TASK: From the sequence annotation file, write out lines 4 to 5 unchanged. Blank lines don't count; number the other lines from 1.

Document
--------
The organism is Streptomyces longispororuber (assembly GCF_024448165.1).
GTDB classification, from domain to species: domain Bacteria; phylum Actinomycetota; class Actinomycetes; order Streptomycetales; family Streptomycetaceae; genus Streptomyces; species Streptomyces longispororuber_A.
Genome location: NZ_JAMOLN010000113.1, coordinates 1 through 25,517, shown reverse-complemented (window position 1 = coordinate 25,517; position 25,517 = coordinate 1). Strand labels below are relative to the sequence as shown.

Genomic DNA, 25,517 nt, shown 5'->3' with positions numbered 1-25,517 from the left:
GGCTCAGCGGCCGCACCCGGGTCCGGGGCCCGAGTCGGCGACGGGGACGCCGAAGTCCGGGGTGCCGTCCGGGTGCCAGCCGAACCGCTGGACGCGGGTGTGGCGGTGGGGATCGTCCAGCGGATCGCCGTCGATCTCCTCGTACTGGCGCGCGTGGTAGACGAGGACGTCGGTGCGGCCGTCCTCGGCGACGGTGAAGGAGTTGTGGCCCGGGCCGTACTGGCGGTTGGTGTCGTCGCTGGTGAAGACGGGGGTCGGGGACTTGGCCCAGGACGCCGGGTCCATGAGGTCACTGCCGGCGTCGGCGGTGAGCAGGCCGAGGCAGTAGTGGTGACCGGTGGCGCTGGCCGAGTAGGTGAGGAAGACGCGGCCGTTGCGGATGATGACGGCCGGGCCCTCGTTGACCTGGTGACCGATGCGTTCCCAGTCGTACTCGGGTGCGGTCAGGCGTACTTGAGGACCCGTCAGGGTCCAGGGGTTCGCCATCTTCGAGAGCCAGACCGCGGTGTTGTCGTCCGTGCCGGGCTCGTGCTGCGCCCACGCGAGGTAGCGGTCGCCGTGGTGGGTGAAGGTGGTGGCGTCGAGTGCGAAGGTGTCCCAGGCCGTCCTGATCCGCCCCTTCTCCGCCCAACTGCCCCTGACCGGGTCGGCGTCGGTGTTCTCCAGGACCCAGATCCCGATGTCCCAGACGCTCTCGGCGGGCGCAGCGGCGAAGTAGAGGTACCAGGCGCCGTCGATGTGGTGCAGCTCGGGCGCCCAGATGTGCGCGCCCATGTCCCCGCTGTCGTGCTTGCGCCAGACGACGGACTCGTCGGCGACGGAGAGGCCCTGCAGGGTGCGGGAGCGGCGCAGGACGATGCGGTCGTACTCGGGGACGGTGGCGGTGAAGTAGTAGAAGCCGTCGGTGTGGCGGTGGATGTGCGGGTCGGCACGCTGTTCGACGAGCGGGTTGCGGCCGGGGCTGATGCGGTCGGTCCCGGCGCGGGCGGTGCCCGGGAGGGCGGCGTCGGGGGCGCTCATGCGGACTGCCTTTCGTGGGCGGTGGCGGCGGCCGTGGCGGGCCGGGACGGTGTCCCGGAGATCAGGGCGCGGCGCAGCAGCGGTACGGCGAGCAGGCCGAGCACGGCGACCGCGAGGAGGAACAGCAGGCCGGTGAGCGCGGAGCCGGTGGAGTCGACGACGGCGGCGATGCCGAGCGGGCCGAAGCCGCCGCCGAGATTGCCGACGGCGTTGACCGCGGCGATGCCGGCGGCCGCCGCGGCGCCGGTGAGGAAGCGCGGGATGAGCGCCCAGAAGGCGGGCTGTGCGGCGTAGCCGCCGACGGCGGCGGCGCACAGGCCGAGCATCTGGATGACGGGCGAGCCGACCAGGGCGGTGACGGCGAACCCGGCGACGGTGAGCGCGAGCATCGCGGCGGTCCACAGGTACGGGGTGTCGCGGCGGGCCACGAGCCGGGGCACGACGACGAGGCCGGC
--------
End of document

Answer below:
Genomic DNA, 25,517 nt, shown 5'->3' with positions numbered 1-25,517 from the left:
GGCTCAGCGGCCGCACCCGGGTCCGGGGCCCGAGTCGGCGACGGGGACGCCGAAGTCCGGGGTGCCGTCCGGGTGCCAGCCGAACCGCTGGACGCGGGTGTGGCGGTGGGGATCGTCCAGCGGATCGCCGTCGATCTCCTCGTACTGGCGCGCGTGGTAGACGAGGACGTCGGTGCGGCCGTCCTCGGCGACGGTGAAGGAGTTGTGGCCCGGGCCGTACTGGCGGTTGGTGTCGTCGCTGGTGAAGACGGGGGTCGGGGACTTGGCCCAGGACGCCGGGTCCATGAGGTCACTGCCGGCGTCGGCGGTGAGCAGGCCGAGGCAGTAGTGGTGACCGGTGGCGCTGGCCGAGTAGGTGAGGAAGACGCGGCCGTTGCGGATGATGACGGCCGGGCCCTCGTTGACCTGGTGACCGATGCGTTCCCAGTCGTACTCGGGTGCGGTCAGGCGTACTTGAGGACCCGTCAGGGTCCAGGGGTTCGCCATCTTCGAGAGCCAGACCGCGGTGTTGTCGTCCGTGCCGGGCTCGTGCTGCGCCCACGCGAGGTAGCGGTCGCCGTGGTGGGTGAAGGTGGTGGCGTCGAGTGCGAAGGTGTCCCAGGCCGTCCTGATCCGCCCCTTCTCCGCCCAACTGCCCCTGACCGGGTCGGCGTCGGTGTTCTCCAGGACCCAGATCCCGATGTCCCAGACGCTCTCGGCGGGCGCAGCGGCGAAGTAGAGGTACCAGGCGCCGTCGATGTGGTGCAGCTCGGGCGCCCAGATGTGCGCGCCCATGTCCCCGCTGTCGTGCTTGCGCCAGACGACGGACTCGTCGGCGACGGAGAGGCCCTGCAGGGTGCGGGAGCGGCGCAGGACGATGCGGTCGTACTCGGGGACGGTGGCGGTGAAGTAGTAGAAGCCGTCGGTGTGGCGGTGGATGTGCGGGTCGGCACGCTGTTCGACGAGCGGGTTGCGGCCGGGGCTGATGCGGTCGGTCCCGGCGCGGGCGGTGCCCGGGAGGGCGGCGTCGGGGGCGCTCATGCGGACTGCCTTTCGTGGGCGGTGGCGGCGGCCGTGGCGGGCCGGGACGGTGTCCCGGAGATCAGGGCGCGGCGCAGCAGCGGTACGGCGAGCAGGCCGAGCACGGCGACCGCGAGGAGGAACAGCAGGCCGGTGAGCGCGGAGCCGGTGGAGTCGACGACGGCGGCGATGCCGAGCGGGCCGAAGCCGCCGCCGAGATTGCCGACGGCGTTGACCGCGGCGATGCCGGCGGCCGCCGCGGCGCCGGTGAGGAAGCGCGGGATGAGCGCCCAGAAGGCGGGCTGTGCGGCGTAGCCGCCGACGGCGGCGGCGCACAGGCCGAGCATCTGGATGACGGGCGAGCCGACCAGGGCGGTGACGGCGAACCCGGCGACGGTGAGCGCGAGCATCGCGGCGGTCCACAGGTACGGGGTGTCGCGGCGGGCCACGAGCCGGGGCACGACGACGAGGCCGGC